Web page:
Dr Atuguba’s statements as established in my previous article is not necessarily a universal proposition (refer to my previous article). However, it takes a person with a strong philosophical or logical brain to realize the particularity or the “particularness” (not yet an English word) of his statement; and since his audience on that occasion was the entire people of Ghana many if not most of whom do not have a philosophical background, one would have expected him to stick to a very transparent (easily deciphered or decoded) vocabulary by categorically qualifying his statements with words or phrases such as: some, certain, many, a lot of, etc. judges. This for me was his “crime”. As expected, many Ghanaians including some of his own colleagues and the judges unfortunately considered his statements as ‘universal’ (general) rather than ‘particular’ propositions; a situation capable of creating unnecessary controversy, panic and diametric loss of trust in the Judicial System as my good friend Fr. Lawrence Gyamfi rightly contends. In such circumstances, the temptation or tendency for people to reintroduce the AN EYE FOR AN EYE, A TOOTH FOR A TOOTH system becomes undeniable. This in turn results in what Thomas Hobbes calls bellum omnium contra omnes – the war of all against all (hence, persistent hideous crimes, constant violence and threat, chaos, and insecurity, become inevitable); consequently, humanity’s life becomes ‘solitary, poor, nasty, brutish and short.’ (Hobbes’ Leviathan).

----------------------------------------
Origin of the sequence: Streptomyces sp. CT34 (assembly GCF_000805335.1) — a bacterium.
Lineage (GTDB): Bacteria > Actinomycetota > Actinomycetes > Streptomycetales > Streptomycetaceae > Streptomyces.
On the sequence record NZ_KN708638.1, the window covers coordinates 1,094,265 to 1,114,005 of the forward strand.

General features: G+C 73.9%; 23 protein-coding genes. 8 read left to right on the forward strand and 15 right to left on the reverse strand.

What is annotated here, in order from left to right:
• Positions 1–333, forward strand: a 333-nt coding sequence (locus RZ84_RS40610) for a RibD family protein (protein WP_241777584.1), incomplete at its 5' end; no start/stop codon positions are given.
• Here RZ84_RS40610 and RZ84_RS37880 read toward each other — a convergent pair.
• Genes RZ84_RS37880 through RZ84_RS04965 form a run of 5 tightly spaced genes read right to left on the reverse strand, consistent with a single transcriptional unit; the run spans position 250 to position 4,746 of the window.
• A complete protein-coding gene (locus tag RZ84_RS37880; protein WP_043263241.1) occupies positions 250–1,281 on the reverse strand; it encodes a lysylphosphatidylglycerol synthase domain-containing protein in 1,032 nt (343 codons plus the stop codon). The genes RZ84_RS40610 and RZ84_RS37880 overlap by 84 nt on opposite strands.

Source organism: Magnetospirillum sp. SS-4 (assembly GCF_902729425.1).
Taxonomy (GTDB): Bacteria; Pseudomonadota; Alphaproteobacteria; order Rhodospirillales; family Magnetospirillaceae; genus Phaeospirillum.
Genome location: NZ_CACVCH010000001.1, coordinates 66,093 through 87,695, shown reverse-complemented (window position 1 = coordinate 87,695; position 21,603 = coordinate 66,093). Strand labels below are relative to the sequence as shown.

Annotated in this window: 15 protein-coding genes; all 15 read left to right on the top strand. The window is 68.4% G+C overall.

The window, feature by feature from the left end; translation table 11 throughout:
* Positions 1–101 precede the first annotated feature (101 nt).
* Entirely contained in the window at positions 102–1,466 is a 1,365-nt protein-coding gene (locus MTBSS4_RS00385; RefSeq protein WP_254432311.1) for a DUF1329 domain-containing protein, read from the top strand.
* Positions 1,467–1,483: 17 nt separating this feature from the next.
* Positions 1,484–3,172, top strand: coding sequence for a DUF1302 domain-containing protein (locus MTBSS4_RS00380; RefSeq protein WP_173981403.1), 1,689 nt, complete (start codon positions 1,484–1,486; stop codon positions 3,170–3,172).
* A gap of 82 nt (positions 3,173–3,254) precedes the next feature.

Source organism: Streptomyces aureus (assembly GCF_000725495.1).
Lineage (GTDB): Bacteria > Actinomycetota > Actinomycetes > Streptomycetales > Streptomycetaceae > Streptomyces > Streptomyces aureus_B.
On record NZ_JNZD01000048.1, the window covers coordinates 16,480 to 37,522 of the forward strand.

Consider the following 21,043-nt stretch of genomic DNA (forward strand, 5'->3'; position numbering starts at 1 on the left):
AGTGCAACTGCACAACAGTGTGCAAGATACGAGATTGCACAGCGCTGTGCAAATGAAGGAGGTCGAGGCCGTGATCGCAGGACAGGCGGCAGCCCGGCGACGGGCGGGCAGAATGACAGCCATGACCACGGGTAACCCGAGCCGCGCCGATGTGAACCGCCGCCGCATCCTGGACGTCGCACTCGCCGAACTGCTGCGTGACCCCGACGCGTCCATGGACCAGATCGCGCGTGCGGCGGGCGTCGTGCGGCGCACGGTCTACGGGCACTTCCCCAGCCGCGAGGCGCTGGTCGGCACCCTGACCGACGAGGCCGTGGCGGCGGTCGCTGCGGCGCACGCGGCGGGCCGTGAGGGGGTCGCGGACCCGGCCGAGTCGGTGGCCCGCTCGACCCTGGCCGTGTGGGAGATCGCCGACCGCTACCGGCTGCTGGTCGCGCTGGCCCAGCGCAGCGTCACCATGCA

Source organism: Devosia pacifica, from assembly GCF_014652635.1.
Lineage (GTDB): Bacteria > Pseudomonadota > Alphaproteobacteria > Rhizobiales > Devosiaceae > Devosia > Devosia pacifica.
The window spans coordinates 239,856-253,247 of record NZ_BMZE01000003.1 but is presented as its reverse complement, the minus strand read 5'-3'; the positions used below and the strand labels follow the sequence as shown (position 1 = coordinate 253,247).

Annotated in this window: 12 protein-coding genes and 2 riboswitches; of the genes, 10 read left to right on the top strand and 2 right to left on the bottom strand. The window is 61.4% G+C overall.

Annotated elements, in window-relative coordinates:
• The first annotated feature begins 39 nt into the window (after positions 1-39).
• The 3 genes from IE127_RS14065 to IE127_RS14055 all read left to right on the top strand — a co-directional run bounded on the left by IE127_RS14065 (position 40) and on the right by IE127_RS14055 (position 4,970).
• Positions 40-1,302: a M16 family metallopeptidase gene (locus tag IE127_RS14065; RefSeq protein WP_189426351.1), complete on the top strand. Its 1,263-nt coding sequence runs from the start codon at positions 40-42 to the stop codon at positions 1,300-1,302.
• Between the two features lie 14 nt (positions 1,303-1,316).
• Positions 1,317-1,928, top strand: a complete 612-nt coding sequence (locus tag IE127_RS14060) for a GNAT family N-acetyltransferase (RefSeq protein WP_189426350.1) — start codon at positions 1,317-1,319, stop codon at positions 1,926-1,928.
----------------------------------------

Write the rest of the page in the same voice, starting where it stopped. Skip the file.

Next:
If he was really making ‘particular propositions’ as I personally believe, does one blame the public and the judges for misconstruing his statements? Probably not, since he himself paved the way for some people to misunderstand where he was coming from. Remember, his comment has generated massive hullabaloo because of who he is – the significant position he occupies within the judiciary and in fact the entire Ghanaian society. Parallel controversy and heated debate could be witnessed in Ghana if the IGP or any top Police Officer makes similar ambiguous (i.e. seemingly generalized) corruption allegation against the Ghana Police Force.